Cadmium: An Extremely Toxic Heavy Metal

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Cadmium: An Extremely Toxic Heavy Metal
By CH Woods

Cadmium is considered one of the most toxic heavy metals and it does not have any recognized needed purpose within the body. Cadmium poisoning plays a role in a good number of health problems, such as the deadly conditions of diabetes, cardiovascular disease, and cancer. Cadmium removes zinc in several metalloproteins and several of the conditions caused by cadmium poisoning can be traced to a zinc deficiency created by the presence of cadmium in the body.

Cadmium focuses on the liver, kidney and many other internal organs and it is regarded as far more poisonous than both mercury and lead. It is harmful at amounts of about one tenth the amount of nickel, arsenic, mercury, lead, or aluminum. Cadmium poisoning is being labeled even more these days as the culprit behind a lot more conditions. One of the main explanations is that a zinc deficit in many normally eaten foods.

Zinc is starting to become less and less available in the ground and therefore in ingredients. Eating processed food items additionally decreases zinc intake. As we have less zinc I our bodies, contact with cadmium, a zinc reducer, seems to be creating more and more harm.

Contact with cadmium is also escalating because of its use as a covering for copper, steel, and iron. Additionally, it is found in copper metals, supports for plastics and rubbers, cigarette wraps, fungicides, in addition to a number of other things. Generally these used then results in further contamination of the ground, food, air, and water with cadmium.

Sources of Cadmium:

Food Sources
The most widespread causes of cadmium poisoning comes from foods like wheat and rice which are produced in soil infected by irrigation, manure sludge, and phosphate fertilizers. Big ocean seafood like haddock, tuna, and codfish have a fairly considerable amounts of cadmium in their bodies. Oysters, despite the fact that they have huge amounts of cadmium, also include massive amounts of zinc which acts as a protection against cadmium poisoning.

Exhaust, Oil, Paint, and Tires
Cadmium quantities are larger in cities where the burning of rubbers occurs and where automobile exhaust amounts are greater.
Batteries and Semiconductors. Cadmium is needed in batteries, semiconductors, and so on. Employees in these fields have a high chance for cadmium exposure. Dental fillings could also contain cadmium in addition to mercury.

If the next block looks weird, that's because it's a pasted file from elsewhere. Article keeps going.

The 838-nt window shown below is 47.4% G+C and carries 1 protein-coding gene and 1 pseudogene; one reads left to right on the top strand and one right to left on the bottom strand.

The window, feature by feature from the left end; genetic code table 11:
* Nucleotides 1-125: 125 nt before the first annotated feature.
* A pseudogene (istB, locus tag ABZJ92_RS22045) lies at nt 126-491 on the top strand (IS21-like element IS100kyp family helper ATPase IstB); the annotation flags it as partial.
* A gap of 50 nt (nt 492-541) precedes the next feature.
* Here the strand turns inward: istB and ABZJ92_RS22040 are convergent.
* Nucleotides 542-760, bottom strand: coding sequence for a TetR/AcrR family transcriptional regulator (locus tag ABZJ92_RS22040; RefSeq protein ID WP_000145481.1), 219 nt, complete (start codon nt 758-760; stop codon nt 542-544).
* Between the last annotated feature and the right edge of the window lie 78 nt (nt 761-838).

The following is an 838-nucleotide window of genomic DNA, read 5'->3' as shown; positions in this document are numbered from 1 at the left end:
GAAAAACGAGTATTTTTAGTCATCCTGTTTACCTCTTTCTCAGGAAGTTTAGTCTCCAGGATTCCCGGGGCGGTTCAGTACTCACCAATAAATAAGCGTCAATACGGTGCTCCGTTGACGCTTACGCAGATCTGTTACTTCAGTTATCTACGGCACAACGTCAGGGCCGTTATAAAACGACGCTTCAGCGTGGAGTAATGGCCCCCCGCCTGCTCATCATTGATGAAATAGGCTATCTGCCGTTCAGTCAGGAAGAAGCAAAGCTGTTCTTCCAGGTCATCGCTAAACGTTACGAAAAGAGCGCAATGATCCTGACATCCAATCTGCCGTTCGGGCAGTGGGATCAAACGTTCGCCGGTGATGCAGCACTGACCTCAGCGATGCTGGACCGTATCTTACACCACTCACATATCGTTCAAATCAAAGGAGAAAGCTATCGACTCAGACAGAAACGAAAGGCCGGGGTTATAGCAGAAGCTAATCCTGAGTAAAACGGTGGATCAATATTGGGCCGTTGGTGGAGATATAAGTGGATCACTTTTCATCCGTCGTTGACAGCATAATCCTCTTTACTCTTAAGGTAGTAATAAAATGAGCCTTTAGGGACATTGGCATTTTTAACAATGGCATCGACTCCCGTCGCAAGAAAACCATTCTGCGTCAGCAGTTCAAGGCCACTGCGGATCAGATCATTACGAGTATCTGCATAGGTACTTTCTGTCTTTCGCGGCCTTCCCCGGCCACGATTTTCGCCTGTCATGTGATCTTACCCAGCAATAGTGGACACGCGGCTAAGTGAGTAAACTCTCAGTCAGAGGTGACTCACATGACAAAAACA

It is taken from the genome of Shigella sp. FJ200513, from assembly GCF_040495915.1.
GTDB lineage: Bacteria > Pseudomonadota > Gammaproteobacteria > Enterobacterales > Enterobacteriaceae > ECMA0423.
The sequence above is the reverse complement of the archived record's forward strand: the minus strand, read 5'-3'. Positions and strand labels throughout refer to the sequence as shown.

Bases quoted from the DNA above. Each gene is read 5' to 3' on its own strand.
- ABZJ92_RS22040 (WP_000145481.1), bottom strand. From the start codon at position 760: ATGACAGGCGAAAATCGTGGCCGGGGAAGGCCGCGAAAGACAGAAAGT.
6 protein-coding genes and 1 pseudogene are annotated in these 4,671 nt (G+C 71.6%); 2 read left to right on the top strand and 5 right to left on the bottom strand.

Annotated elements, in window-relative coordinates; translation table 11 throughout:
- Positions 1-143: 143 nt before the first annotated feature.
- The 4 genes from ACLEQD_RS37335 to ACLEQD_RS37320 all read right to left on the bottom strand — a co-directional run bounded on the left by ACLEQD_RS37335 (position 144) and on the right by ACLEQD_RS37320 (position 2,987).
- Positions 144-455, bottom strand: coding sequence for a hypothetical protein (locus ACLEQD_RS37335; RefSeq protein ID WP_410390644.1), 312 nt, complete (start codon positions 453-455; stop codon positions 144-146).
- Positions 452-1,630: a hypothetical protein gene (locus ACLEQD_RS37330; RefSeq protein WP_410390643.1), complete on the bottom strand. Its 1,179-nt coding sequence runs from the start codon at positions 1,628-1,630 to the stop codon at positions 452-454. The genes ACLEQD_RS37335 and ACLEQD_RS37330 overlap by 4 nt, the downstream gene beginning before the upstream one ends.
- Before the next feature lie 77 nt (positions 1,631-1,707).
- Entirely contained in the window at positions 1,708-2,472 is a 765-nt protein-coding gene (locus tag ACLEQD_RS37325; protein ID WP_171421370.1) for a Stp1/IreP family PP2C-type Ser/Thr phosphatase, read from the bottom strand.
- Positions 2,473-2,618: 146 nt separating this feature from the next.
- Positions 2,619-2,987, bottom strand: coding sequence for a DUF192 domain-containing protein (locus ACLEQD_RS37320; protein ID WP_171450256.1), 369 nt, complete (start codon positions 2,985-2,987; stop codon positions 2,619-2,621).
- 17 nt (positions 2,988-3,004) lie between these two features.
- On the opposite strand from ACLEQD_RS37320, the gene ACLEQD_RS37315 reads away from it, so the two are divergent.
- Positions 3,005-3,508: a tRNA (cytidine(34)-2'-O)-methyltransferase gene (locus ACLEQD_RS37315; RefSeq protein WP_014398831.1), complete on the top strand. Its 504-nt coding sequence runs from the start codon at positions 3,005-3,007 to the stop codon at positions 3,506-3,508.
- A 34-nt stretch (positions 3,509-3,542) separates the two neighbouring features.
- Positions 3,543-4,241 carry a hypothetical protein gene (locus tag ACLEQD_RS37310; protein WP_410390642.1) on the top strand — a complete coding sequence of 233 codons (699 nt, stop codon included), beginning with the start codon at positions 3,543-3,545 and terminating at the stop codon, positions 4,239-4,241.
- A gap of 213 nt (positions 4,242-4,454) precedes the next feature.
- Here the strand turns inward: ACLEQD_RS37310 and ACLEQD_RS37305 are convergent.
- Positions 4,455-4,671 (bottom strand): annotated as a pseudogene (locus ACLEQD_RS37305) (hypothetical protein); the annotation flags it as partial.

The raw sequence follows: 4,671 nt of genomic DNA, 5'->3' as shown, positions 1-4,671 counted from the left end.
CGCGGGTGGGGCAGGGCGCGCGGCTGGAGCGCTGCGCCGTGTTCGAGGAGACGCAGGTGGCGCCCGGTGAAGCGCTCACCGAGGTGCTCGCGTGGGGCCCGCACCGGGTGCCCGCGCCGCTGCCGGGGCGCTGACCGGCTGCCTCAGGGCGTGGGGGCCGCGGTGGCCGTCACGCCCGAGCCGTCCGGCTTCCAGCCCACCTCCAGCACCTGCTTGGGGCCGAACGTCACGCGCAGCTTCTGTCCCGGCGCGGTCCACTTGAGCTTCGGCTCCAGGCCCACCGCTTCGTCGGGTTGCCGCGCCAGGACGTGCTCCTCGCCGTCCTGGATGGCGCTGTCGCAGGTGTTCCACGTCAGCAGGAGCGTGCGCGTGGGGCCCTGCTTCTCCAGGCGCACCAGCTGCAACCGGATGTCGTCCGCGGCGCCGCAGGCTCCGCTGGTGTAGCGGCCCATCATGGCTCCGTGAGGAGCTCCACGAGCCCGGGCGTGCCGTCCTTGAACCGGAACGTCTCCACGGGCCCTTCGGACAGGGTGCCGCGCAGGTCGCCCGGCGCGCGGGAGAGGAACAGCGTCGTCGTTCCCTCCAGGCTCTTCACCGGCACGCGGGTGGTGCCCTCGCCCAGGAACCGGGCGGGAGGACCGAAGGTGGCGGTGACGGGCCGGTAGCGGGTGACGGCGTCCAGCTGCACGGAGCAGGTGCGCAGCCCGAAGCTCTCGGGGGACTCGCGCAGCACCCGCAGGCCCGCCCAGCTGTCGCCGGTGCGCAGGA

Cigarette Smoke
One pack of cigarettes build up somewhere between two and four micro-grams of cadmium within the body's lungs. Cigarettes are particularly harmful due to the fact cadmium is apparently most effectively ingested when inhaled.

Processed Foods
Many refined food products have had the defensive components calcium and zinc taken out in the processing. Cadmium, on the other hand, stays in the product and is quickly absorbed by the body because zinc and calcium are no longer able to fight off the cadmium; they are not there in processed foods.

Cadmium Poisoning Signs and Symptoms:
Consuming foods or water infected with higher amounts of cadmium can lead to:
  • Excessive Diarrhea

  • Brittle Bones

  • Kidney Problems

  • Nausea

  • Abdominal Cramps

  • Death
Inhaling cadmium may lead to:
  • Brittle Bones

  • Chest Aches

  • Lack of Oxygen in Lungs

  • Lung Problems

  • Kidney Disease

  • Death
Tests for Checking Cadmium Levels:

Chelation Tests
Chelating substances may be used along with a urine sample to locate cadmium within the blood and arteries. Cadmium that is residing in the joints, bones, liver, bones, as well as other regions apparently cannot be found using this type of testing.

Hair Examination
Cadmium in the hair can indicate a connection with cadmium toxicity within the kidneys.

Blood Tests
Even if high levels of cadmium are consumed; the blood volume of cadmium continues to be incredibly low. Even IV inserted cadmium quickly vanishes from the blood. As a result, cadmium information from blood has little to no value, though there are a few cases where it might prove to be useful.
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